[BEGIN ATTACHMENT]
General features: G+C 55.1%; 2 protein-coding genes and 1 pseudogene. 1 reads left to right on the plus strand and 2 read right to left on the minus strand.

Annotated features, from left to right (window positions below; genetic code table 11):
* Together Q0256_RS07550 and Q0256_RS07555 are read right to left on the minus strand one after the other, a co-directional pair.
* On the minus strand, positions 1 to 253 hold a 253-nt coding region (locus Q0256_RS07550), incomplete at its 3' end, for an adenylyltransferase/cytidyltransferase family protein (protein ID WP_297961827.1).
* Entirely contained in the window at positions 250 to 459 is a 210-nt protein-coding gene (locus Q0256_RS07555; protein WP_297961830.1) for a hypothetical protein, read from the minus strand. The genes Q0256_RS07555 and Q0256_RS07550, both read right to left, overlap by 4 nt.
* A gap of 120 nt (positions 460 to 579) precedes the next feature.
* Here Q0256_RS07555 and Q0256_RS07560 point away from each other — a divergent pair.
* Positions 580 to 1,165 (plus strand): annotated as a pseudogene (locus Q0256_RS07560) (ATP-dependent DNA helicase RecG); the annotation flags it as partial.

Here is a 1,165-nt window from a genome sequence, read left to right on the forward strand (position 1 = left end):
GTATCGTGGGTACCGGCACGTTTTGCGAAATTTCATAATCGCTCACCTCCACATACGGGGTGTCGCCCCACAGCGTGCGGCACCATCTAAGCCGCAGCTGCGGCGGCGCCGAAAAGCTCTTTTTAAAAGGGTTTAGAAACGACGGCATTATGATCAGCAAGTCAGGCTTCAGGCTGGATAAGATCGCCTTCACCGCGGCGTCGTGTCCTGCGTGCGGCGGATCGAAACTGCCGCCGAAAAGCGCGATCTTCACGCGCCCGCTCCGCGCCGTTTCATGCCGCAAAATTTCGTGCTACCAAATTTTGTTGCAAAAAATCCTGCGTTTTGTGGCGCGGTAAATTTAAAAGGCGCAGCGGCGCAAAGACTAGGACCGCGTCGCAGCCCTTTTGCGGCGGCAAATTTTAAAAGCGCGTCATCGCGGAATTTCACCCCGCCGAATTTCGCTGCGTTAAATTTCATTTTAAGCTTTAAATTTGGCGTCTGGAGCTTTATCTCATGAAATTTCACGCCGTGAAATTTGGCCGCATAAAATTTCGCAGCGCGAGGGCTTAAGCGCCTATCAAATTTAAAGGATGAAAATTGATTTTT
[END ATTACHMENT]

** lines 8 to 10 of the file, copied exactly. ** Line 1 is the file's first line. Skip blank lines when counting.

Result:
* Positions 580 to 1,165 (plus strand): annotated as a pseudogene (locus Q0256_RS07560) (ATP-dependent DNA helicase RecG); the annotation flags it as partial.

Here is a 1,165-nt window from a genome sequence, read left to right on the forward strand (position 1 = left end):
GTATCGTGGGTACCGGCACGTTTTGCGAAATTTCATAATCGCTCACCTCCACATACGGGGTGTCGCCCCACAGCGTGCGGCACCATCTAAGCCGCAGCTGCGGCGGCGCCGAAAAGCTCTTTTTAAAAGGGTTTAGAAACGACGGCATTATGATCAGCAAGTCAGGCTTCAGGCTGGATAAGATCGCCTTCACCGCGGCGTCGTGTCCTGCGTGCGGCGGATCGAAACTGCCGCCGAAAAGCGCGATCTTCACGCGCCCGCTCCGCGCCGTTTCATGCCGCAAAATTTCGTGCTACCAAATTTTGTTGCAAAAAATCCTGCGTTTTGTGGCGCGGTAAATTTAAAAGGCGCAGCGGCGCAAAGACTAGGACCGCGTCGCAGCCCTTTTGCGGCGGCAAATTTTAAAAGCGCGTCATCGCGGAATTTCACCCCGCCGAATTTCGCTGCGTTAAATTTCATTTTAAGCTTTAAATTTGGCGTCTGGAGCTTTATCTCATGAAATTTCACGCCGTGAAATTTGGCCGCATAAAATTTCGCAGCGCGAGGGCTTAAGCGCCTATCAAATTTAAAGGATGAAAATTGATTTTT